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Guest post: Do not expect NCAA pairings to get any better for Kentucky in future years

Isaac Humphries (Jeff Houchin Photo)

By KEITH PEEL, Contributing Writer

Each year when the brackets are drawn for the Men’s NCAA Basketball Tournament there seems to be a lot of moaning and groaning about the selections, who got in and who didn’t; the seeding, who should have received a better seed; and finally who will make it to the Final Four because they have the easiest path.

Each year Kentucky fans seem to groan and complain the loudest about having the most difficult path to the Final Four. This year was no different.

Standing in the way of the Wildcats path to the Final Four were Northern Kentucky, a team that was better than its 15 seed indicated, a very under seeded Wichita State team that had won 30 games during the regular season and a matchup with a 30 win UCLA team that had beaten UK in Rupp Arena earlier in the year.

This led to a Regional Final game with number one seed North Carolina in Memphis. Each of the games listed were ” made for TV” games created by the NCAA and CBS to hopefully increase viewership of the South bracket of the tournament. As we all know more viewers equal more advertising dollars which equals more revenue for CBS and ultimately for the NCAA.

This same scenario was repeated in other brackets in the tournament with the NCAA selection committee creating favorable television matchups to try to increase viewership.

Of course since CBS recently signed an  eight year 8.8 billion dollar deal to continue broadcasting the tournament through 2032 the NCAA selection committee is obligated to give CBS what they want – better TV matchups.

So far it is working. Heading into the Final Four weekend viewership is up 10 percent over last year and will make this year’s tournament the third most watched NCAA Men’s tournament since 1993. The UK-North Carolina Regional Final game was the second most watched Regional Final game in NCAA history. Kentucky has also been involved in several of the other most watched Regional Final games including the double overtime thriller against Michigan State in 2005 , the 38-0 team that beat Notre Dame with 2 end of game free throws by Andrew Harrison and of course the loss to Duke in the 1992 Regional Final still considered by many to be the greatest college basketball game ever played.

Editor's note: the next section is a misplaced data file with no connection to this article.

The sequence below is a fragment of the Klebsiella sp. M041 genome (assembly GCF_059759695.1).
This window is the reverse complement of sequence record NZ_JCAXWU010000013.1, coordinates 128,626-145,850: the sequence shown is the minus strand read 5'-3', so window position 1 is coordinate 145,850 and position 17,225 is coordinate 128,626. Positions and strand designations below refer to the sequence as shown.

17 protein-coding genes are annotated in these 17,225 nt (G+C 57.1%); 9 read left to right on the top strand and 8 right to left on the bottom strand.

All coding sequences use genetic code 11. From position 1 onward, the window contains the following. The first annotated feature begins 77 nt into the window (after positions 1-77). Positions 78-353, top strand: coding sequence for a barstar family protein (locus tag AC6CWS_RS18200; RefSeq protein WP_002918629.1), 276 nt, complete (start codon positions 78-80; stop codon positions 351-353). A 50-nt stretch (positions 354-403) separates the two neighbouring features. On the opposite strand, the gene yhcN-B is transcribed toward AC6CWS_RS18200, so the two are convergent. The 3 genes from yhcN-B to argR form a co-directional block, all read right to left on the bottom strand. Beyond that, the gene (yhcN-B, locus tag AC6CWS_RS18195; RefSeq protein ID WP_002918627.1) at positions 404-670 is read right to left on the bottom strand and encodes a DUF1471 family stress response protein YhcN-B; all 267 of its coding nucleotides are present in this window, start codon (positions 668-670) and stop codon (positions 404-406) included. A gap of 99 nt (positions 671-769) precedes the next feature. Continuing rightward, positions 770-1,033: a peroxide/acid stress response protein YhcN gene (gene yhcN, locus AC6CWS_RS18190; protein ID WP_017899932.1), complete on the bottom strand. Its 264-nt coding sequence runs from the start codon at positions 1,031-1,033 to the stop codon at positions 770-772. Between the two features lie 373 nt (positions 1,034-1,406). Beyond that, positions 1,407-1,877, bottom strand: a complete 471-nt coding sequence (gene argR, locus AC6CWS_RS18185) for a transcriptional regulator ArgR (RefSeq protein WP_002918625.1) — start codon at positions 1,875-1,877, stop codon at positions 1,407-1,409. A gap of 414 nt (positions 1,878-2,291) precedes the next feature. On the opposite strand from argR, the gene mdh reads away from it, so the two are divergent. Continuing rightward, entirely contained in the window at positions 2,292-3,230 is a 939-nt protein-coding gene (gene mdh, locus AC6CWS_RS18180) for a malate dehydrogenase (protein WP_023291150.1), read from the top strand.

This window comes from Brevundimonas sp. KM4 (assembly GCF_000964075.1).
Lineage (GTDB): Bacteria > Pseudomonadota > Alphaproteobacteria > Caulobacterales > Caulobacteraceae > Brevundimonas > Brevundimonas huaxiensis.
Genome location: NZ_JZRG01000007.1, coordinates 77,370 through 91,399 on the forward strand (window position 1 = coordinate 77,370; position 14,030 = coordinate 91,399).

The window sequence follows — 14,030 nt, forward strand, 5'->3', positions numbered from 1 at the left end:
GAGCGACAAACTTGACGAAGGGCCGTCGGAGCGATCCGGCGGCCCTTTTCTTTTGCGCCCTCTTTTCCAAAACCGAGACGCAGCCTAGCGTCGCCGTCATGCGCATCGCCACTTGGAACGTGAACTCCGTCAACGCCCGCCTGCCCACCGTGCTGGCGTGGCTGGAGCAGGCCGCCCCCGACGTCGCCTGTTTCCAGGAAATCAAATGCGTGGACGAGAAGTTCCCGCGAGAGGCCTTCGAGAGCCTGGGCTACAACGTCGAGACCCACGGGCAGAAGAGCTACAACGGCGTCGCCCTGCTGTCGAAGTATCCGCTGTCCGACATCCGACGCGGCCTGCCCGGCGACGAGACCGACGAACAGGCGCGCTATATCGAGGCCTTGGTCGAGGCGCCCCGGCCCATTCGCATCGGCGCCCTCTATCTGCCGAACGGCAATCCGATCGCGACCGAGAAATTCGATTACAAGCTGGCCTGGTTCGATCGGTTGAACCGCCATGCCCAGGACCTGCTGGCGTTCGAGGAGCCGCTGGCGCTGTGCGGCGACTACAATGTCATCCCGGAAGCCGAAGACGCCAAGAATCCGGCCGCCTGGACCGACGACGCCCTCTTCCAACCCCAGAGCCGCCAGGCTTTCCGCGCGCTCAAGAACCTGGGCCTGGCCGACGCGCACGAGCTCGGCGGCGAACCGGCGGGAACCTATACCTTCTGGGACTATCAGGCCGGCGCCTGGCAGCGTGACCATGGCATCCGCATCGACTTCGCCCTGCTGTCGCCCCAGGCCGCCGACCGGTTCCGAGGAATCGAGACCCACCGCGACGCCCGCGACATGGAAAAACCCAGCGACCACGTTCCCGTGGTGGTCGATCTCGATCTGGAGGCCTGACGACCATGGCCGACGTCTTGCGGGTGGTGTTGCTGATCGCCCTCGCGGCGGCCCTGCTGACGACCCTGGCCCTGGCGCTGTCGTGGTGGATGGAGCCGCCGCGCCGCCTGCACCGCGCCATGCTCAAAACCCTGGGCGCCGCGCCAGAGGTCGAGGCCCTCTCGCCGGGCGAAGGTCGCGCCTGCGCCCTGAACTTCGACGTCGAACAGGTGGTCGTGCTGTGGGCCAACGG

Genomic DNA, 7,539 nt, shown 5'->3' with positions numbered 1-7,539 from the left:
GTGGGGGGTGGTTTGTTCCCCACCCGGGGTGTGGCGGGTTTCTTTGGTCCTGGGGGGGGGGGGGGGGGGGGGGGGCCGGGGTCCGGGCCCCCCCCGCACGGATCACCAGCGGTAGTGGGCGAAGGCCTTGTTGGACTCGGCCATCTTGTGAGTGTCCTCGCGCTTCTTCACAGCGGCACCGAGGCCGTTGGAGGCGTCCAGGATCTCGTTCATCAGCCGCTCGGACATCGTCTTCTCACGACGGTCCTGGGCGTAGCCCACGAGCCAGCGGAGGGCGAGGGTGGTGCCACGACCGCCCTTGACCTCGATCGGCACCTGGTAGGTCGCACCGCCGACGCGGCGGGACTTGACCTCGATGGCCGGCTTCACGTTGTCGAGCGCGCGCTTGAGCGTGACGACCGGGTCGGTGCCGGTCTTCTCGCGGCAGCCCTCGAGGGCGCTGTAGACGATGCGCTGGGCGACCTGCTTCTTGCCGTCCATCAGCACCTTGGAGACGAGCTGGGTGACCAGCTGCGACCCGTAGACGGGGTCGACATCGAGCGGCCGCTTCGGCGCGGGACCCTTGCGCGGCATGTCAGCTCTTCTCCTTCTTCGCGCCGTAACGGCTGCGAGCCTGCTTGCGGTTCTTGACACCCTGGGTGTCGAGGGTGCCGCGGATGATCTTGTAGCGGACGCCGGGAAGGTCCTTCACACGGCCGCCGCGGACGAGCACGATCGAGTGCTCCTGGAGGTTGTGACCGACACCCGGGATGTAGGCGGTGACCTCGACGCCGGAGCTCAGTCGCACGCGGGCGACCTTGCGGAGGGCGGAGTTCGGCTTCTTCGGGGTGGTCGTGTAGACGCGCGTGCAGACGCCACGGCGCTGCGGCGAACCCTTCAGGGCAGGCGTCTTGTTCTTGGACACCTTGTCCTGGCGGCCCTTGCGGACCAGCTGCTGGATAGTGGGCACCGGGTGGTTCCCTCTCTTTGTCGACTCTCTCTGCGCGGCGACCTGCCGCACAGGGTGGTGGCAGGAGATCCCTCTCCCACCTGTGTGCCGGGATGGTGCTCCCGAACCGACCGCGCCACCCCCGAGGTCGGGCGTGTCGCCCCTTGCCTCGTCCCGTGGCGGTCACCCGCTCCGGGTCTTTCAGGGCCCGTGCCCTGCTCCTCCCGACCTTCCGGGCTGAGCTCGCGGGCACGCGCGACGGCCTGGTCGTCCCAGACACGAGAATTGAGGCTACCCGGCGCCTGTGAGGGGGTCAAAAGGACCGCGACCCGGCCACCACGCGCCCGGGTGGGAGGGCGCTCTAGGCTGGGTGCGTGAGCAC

So if you feel that the selection committee tends to make more difficult pathways for some teams while others seem to get an easier road, you are probably right. But if you think they are biased towards one team or another simply out of spite that is probably not correct. The bias they show is most likely toward setting up games that will increase viewership which in turn allows the NCAA to continue signing extensions with CBS for multi-billion dollar amounts.
So if you are hoping that one year soon UK will draw into a bracket that allows them an easier path to the Final Four, don’t hold your breath. Since UK Basketball appears to be the goose that lays the golden eggs, don’t expect the committee to stop reaching into the nest and grabbing a handful each year at tournament time.

2 comments

  1. Larry Pup

    I feel the selection committee tends to make the pathway more difficult for UK, and It is that way every year too. I don’t really buy into your point that it is about increasing TV ratings and increase viewership. It is the NCAA tournament we are talking about here, so people will watch the games period. UK will draw a great and large viewership no matter who they play. Let me add that the UNC team UK had already beaten this year should have been absent from the the 2017 tournament long ago because of serious academic fraud, and nothing done about it. It is a rigged system.

  2. TheProfessor

    The FIX was in. UNCCHeaters were the anointed ones, and no one will stop them this time. Remember last year’s tourney was supposed to be theirs, but Villanova either did not get the email or chose to ignore it. You saw the FIX in action against ARkansas, against UK, against Oregon, and against Gonzaga.

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